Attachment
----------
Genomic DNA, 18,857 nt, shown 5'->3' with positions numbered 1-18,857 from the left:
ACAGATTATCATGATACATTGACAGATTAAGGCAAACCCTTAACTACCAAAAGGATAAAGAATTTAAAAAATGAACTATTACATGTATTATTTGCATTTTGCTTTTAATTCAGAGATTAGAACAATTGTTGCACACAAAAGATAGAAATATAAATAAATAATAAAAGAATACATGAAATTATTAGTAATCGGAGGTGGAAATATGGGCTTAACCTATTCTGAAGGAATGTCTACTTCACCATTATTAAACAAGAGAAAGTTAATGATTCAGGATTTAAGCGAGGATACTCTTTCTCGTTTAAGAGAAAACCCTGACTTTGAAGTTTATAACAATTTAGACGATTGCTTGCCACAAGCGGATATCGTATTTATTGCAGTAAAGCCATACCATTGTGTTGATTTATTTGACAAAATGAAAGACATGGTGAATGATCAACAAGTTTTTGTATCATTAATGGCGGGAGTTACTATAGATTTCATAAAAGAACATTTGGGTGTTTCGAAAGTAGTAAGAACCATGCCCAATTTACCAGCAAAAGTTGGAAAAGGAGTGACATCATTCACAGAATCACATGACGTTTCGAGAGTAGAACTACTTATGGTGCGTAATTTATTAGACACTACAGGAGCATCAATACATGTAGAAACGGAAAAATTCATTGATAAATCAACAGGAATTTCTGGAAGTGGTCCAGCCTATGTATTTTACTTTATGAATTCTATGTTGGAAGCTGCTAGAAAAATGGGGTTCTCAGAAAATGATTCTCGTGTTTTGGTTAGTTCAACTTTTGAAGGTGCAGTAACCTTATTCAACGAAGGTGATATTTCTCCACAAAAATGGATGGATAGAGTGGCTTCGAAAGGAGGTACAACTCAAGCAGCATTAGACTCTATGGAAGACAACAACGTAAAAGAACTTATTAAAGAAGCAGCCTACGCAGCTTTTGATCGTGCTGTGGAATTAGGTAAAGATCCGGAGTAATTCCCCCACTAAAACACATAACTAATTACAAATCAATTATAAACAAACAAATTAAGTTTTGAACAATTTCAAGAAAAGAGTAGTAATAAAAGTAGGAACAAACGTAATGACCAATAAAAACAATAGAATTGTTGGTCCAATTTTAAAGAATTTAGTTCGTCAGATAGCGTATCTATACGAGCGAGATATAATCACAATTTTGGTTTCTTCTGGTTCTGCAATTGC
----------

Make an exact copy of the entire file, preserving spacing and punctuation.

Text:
Genomic DNA, 18,857 nt, shown 5'->3' with positions numbered 1-18,857 from the left:
ACAGATTATCATGATACATTGACAGATTAAGGCAAACCCTTAACTACCAAAAGGATAAAGAATTTAAAAAATGAACTATTACATGTATTATTTGCATTTTGCTTTTAATTCAGAGATTAGAACAATTGTTGCACACAAAAGATAGAAATATAAATAAATAATAAAAGAATACATGAAATTATTAGTAATCGGAGGTGGAAATATGGGCTTAACCTATTCTGAAGGAATGTCTACTTCACCATTATTAAACAAGAGAAAGTTAATGATTCAGGATTTAAGCGAGGATACTCTTTCTCGTTTAAGAGAAAACCCTGACTTTGAAGTTTATAACAATTTAGACGATTGCTTGCCACAAGCGGATATCGTATTTATTGCAGTAAAGCCATACCATTGTGTTGATTTATTTGACAAAATGAAAGACATGGTGAATGATCAACAAGTTTTTGTATCATTAATGGCGGGAGTTACTATAGATTTCATAAAAGAACATTTGGGTGTTTCGAAAGTAGTAAGAACCATGCCCAATTTACCAGCAAAAGTTGGAAAAGGAGTGACATCATTCACAGAATCACATGACGTTTCGAGAGTAGAACTACTTATGGTGCGTAATTTATTAGACACTACAGGAGCATCAATACATGTAGAAACGGAAAAATTCATTGATAAATCAACAGGAATTTCTGGAAGTGGTCCAGCCTATGTATTTTACTTTATGAATTCTATGTTGGAAGCTGCTAGAAAAATGGGGTTCTCAGAAAATGATTCTCGTGTTTTGGTTAGTTCAACTTTTGAAGGTGCAGTAACCTTATTCAACGAAGGTGATATTTCTCCACAAAAATGGATGGATAGAGTGGCTTCGAAAGGAGGTACAACTCAAGCAGCATTAGACTCTATGGAAGACAACAACGTAAAAGAACTTATTAAAGAAGCAGCCTACGCAGCTTTTGATCGTGCTGTGGAATTAGGTAAAGATCCGGAGTAATTCCCCCACTAAAACACATAACTAATTACAAATCAATTATAAACAAACAAATTAAGTTTTGAACAATTTCAAGAAAAGAGTAGTAATAAAAGTAGGAACAAACGTAATGACCAATAAAAACAATAGAATTGTTGGTCCAATTTTAAAGAATTTAGTTCGTCAGATAGCGTATCTATACGAGCGAGATATAATCACAATTTTGGTTTCTTCTGGTTCTGCAATTGC